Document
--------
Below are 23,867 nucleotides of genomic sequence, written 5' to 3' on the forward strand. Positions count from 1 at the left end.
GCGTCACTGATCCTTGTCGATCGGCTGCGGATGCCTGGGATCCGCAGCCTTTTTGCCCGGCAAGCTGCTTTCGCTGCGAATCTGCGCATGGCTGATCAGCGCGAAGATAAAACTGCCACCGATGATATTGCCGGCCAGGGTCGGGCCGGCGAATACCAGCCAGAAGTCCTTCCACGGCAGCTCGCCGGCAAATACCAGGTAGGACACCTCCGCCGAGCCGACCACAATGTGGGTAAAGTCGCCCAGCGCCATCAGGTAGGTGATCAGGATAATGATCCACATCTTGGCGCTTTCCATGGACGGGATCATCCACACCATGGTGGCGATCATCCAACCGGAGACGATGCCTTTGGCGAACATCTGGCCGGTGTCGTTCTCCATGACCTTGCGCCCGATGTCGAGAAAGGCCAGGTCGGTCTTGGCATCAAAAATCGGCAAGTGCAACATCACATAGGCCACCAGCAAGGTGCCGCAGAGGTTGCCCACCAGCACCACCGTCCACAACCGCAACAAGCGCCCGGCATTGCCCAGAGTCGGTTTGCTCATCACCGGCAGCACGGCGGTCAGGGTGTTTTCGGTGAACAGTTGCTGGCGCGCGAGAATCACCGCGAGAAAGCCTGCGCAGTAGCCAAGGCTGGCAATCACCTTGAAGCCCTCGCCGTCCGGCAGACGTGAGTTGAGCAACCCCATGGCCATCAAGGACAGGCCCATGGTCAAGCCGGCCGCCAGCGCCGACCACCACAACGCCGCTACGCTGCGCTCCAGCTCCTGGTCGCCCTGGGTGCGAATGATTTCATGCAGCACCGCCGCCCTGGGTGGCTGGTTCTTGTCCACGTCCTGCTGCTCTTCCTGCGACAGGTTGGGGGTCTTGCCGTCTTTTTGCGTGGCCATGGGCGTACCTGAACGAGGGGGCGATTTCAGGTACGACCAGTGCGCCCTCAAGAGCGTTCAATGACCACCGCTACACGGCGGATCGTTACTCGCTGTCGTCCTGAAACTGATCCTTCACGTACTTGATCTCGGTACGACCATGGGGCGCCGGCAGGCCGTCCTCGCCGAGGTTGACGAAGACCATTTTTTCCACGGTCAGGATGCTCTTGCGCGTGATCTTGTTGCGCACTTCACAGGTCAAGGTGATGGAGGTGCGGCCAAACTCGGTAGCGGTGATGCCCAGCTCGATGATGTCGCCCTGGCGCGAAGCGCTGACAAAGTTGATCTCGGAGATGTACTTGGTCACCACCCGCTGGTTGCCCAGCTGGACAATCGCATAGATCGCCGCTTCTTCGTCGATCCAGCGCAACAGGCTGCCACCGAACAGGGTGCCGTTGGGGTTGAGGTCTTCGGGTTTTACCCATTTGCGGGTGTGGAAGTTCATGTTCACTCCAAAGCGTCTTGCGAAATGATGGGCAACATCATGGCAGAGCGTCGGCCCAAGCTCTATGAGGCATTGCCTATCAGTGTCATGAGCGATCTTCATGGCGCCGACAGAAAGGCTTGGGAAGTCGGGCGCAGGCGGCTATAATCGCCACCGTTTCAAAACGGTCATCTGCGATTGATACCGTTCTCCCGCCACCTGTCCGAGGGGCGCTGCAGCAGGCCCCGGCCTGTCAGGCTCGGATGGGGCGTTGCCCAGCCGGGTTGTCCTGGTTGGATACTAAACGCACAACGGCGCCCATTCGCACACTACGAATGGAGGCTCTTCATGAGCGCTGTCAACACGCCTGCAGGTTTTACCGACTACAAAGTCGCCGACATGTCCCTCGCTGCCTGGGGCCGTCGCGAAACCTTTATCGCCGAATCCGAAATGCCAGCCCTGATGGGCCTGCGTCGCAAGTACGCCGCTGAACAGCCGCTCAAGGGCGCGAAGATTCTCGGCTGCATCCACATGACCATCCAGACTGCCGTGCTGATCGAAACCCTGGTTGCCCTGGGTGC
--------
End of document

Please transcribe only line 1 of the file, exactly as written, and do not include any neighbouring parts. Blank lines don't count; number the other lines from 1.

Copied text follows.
Below are 23,867 nucleotides of genomic sequence, written 5' to 3' on the forward strand. Positions count from 1 at the left end.